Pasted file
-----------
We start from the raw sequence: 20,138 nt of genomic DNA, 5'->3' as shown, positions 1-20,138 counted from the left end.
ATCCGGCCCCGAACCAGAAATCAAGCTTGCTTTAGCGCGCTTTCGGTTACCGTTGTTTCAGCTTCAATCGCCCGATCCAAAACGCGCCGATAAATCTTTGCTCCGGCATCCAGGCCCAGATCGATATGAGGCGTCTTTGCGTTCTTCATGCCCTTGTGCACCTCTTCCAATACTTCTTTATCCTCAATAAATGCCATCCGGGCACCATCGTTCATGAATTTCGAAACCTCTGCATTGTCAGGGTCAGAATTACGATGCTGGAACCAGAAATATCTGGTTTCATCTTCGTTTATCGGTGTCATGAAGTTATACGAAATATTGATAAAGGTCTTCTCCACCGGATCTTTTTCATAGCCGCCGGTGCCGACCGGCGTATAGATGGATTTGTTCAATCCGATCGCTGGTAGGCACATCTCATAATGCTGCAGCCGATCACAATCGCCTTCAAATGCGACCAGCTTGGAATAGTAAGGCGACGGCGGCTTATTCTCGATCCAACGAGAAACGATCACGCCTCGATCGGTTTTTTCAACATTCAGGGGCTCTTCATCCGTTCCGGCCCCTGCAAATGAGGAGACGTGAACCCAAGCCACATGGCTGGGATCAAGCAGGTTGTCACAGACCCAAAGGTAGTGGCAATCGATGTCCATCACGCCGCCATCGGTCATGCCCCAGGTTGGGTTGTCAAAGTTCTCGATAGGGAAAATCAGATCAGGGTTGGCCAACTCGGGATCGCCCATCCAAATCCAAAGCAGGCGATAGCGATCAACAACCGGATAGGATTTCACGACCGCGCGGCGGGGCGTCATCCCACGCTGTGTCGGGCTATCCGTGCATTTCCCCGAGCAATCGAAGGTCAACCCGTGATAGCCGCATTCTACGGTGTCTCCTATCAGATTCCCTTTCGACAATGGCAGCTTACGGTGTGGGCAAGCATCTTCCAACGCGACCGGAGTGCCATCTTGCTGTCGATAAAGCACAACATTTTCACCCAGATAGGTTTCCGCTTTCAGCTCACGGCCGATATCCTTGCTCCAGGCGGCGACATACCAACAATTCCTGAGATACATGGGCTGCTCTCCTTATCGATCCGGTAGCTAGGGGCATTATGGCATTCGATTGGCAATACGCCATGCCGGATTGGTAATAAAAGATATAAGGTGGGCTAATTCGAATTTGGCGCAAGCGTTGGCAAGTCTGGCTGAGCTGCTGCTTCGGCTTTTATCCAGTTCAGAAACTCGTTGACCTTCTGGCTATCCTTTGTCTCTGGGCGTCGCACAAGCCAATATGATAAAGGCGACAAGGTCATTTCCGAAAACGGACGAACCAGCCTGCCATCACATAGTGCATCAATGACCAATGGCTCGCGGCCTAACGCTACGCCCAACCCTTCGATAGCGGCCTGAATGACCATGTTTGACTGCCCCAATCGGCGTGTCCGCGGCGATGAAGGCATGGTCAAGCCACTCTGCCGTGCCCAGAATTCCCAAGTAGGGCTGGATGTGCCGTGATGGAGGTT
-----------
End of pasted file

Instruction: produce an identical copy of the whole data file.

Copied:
We start from the raw sequence: 20,138 nt of genomic DNA, 5'->3' as shown, positions 1-20,138 counted from the left end.
ATCCGGCCCCGAACCAGAAATCAAGCTTGCTTTAGCGCGCTTTCGGTTACCGTTGTTTCAGCTTCAATCGCCCGATCCAAAACGCGCCGATAAATCTTTGCTCCGGCATCCAGGCCCAGATCGATATGAGGCGTCTTTGCGTTCTTCATGCCCTTGTGCACCTCTTCCAATACTTCTTTATCCTCAATAAATGCCATCCGGGCACCATCGTTCATGAATTTCGAAACCTCTGCATTGTCAGGGTCAGAATTACGATGCTGGAACCAGAAATATCTGGTTTCATCTTCGTTTATCGGTGTCATGAAGTTATACGAAATATTGATAAAGGTCTTCTCCACCGGATCTTTTTCATAGCCGCCGGTGCCGACCGGCGTATAGATGGATTTGTTCAATCCGATCGCTGGTAGGCACATCTCATAATGCTGCAGCCGATCACAATCGCCTTCAAATGCGACCAGCTTGGAATAGTAAGGCGACGGCGGCTTATTCTCGATCCAACGAGAAACGATCACGCCTCGATCGGTTTTTTCAACATTCAGGGGCTCTTCATCCGTTCCGGCCCCTGCAAATGAGGAGACGTGAACCCAAGCCACATGGCTGGGATCAAGCAGGTTGTCACAGACCCAAAGGTAGTGGCAATCGATGTCCATCACGCCGCCATCGGTCATGCCCCAGGTTGGGTTGTCAAAGTTCTCGATAGGGAAAATCAGATCAGGGTTGGCCAACTCGGGATCGCCCATCCAAATCCAAAGCAGGCGATAGCGATCAACAACCGGATAGGATTTCACGACCGCGCGGCGGGGCGTCATCCCACGCTGTGTCGGGCTATCCGTGCATTTCCCCGAGCAATCGAAGGTCAACCCGTGATAGCCGCATTCTACGGTGTCTCCTATCAGATTCCCTTTCGACAATGGCAGCTTACGGTGTGGGCAAGCATCTTCCAACGCGACCGGAGTGCCATCTTGCTGTCGATAAAGCACAACATTTTCACCCAGATAGGTTTCCGCTTTCAGCTCACGGCCGATATCCTTGCTCCAGGCGGCGACATACCAACAATTCCTGAGATACATGGGCTGCTCTCCTTATCGATCCGGTAGCTAGGGGCATTATGGCATTCGATTGGCAATACGCCATGCCGGATTGGTAATAAAAGATATAAGGTGGGCTAATTCGAATTTGGCGCAAGCGTTGGCAAGTCTGGCTGAGCTGCTGCTTCGGCTTTTATCCAGTTCAGAAACTCGTTGACCTTCTGGCTATCCTTTGTCTCTGGGCGTCGCACAAGCCAATATGATAAAGGCGACAAGGTCATTTCCGAAAACGGACGAACCAGCCTGCCATCACATAGTGCATCAATGACCAATGGCTCGCGGCCTAACGCTACGCCCAACCCTTCGATAGCGGCCTGAATGACCATGTTTGACTGCCCCAATCGGCGTGTCCGCGGCGATGAAGGCATGGTCAAGCCACTCTGCCGTGCCCAGAATTCCCAAGTAGGGCTGGATGTGCCGTGATGGAGGTT